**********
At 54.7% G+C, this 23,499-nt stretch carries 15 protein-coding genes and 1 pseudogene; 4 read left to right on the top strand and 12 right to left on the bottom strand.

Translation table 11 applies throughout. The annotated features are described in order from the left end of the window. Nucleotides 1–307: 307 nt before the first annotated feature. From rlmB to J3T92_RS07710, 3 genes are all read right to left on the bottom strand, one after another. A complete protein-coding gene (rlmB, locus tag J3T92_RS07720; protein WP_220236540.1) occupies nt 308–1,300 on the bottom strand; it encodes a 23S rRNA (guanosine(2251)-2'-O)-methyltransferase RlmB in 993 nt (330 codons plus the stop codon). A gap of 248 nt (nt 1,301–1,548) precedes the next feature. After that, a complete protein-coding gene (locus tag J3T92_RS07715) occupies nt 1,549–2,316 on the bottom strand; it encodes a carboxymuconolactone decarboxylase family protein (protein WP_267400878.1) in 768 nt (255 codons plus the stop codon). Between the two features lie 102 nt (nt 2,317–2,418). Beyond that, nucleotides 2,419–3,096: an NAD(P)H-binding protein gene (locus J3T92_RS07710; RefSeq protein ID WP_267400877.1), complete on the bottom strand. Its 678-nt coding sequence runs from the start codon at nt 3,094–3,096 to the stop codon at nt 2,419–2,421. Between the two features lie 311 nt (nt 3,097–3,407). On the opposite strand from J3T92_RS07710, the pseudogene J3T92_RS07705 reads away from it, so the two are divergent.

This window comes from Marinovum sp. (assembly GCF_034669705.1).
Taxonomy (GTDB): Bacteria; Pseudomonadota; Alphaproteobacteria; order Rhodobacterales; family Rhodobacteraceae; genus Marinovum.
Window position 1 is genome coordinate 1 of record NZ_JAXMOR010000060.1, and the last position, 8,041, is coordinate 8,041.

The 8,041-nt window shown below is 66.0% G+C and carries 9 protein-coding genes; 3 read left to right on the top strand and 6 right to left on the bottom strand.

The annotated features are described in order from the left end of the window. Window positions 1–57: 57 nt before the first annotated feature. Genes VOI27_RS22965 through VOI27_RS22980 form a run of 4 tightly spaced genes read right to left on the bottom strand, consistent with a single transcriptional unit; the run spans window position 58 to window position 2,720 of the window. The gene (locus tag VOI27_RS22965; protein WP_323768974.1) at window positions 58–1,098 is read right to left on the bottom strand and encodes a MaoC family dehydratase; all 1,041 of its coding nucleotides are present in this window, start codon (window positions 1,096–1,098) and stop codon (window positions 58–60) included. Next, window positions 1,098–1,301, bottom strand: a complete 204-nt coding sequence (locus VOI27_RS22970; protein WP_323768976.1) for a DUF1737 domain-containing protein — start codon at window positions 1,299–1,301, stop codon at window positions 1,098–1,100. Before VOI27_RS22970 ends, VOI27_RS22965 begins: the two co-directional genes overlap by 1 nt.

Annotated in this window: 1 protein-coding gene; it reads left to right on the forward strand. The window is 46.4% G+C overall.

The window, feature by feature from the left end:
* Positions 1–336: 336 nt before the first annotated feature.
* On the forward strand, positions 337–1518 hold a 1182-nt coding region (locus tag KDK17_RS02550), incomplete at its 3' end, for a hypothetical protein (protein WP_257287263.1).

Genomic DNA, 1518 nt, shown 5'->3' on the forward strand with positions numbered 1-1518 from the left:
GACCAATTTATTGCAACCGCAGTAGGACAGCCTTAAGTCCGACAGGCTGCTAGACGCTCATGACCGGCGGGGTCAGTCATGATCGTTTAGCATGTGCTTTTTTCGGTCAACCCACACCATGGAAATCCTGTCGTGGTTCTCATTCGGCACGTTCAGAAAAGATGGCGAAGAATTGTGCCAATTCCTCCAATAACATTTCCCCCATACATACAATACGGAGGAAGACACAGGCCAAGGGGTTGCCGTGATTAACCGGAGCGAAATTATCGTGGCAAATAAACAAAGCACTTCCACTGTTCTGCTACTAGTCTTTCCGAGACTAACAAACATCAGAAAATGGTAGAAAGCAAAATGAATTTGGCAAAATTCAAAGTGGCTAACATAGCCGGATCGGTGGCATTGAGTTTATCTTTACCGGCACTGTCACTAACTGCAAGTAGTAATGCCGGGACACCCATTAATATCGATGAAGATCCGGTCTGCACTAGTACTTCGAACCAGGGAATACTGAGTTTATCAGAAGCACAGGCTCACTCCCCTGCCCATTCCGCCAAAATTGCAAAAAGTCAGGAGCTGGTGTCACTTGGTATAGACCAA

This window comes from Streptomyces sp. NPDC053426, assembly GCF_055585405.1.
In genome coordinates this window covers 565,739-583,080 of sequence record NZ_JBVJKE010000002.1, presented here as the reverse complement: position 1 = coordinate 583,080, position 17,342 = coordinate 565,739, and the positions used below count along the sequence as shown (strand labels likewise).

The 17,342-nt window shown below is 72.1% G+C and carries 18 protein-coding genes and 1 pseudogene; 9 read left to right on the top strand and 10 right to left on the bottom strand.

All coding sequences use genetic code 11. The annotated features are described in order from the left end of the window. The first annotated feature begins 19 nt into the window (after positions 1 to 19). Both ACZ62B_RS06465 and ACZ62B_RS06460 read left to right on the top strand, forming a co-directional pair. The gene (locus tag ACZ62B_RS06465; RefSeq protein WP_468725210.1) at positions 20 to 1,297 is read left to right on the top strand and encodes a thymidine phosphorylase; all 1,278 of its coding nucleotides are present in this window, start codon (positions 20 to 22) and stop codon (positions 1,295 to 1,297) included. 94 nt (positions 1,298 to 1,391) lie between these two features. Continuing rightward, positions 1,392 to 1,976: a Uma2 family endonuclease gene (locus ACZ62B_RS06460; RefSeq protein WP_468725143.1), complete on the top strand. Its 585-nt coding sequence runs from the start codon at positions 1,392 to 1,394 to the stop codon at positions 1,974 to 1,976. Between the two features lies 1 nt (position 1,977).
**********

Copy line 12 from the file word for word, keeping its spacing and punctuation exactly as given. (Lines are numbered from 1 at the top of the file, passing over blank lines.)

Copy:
Genomic DNA, 1518 nt, shown 5'->3' on the forward strand with positions numbered 1-1518 from the left: